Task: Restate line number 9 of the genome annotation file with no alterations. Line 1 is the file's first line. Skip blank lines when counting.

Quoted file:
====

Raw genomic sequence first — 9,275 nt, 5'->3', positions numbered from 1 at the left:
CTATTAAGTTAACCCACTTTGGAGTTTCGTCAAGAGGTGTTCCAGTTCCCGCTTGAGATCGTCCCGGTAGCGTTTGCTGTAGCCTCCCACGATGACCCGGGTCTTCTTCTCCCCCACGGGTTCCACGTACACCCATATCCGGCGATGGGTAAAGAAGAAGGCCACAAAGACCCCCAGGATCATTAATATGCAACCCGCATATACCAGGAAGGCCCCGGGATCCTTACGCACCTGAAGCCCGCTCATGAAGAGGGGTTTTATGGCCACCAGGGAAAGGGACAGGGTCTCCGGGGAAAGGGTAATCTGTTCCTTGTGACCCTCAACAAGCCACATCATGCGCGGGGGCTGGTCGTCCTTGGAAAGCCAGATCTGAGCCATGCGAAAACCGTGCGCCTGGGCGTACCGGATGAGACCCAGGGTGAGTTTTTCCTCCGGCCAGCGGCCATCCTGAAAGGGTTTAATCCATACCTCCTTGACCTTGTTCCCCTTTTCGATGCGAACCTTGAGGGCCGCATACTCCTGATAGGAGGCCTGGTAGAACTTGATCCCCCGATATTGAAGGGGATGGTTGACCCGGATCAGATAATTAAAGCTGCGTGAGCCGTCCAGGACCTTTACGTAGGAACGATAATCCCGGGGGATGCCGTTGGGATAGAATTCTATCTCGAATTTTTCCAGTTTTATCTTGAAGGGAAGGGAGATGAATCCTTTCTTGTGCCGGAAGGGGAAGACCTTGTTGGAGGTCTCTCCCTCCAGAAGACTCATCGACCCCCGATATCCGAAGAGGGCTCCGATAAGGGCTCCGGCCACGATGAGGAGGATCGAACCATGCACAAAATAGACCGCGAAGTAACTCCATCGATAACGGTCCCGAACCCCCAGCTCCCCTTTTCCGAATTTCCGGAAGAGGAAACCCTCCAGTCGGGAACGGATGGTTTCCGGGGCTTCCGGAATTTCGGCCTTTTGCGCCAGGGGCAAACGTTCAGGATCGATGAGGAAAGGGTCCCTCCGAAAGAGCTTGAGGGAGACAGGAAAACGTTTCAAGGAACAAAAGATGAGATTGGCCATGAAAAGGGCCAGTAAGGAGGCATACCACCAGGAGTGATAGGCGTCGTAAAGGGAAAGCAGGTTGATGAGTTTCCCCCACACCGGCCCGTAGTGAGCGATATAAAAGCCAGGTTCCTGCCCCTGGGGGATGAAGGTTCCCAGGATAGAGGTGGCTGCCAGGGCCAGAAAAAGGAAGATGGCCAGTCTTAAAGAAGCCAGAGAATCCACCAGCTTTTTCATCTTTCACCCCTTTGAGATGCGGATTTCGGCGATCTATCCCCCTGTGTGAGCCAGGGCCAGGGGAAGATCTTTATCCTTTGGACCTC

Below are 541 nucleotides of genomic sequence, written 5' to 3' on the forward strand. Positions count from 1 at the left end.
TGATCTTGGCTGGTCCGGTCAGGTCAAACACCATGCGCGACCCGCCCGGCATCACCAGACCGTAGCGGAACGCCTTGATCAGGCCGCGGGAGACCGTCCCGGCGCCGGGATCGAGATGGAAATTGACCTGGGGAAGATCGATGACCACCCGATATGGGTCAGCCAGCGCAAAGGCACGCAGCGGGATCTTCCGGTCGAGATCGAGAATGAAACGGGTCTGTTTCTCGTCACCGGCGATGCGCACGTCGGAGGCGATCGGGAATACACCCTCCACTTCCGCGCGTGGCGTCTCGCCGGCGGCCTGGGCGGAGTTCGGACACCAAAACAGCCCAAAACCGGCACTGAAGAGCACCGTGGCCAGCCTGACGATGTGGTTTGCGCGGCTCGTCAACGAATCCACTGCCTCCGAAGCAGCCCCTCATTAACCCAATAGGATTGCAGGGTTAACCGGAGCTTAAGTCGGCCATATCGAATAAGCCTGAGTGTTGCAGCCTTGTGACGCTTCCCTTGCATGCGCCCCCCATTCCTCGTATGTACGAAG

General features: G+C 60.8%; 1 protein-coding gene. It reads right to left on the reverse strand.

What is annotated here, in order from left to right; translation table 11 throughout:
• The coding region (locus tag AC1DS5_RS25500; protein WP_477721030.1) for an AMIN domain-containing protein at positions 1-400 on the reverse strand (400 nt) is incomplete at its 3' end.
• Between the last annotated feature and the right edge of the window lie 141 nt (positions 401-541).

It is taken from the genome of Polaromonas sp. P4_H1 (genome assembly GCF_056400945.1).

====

It is taken from the genome of Polaromonas sp. P4_H1 (genome assembly GCF_056400945.1).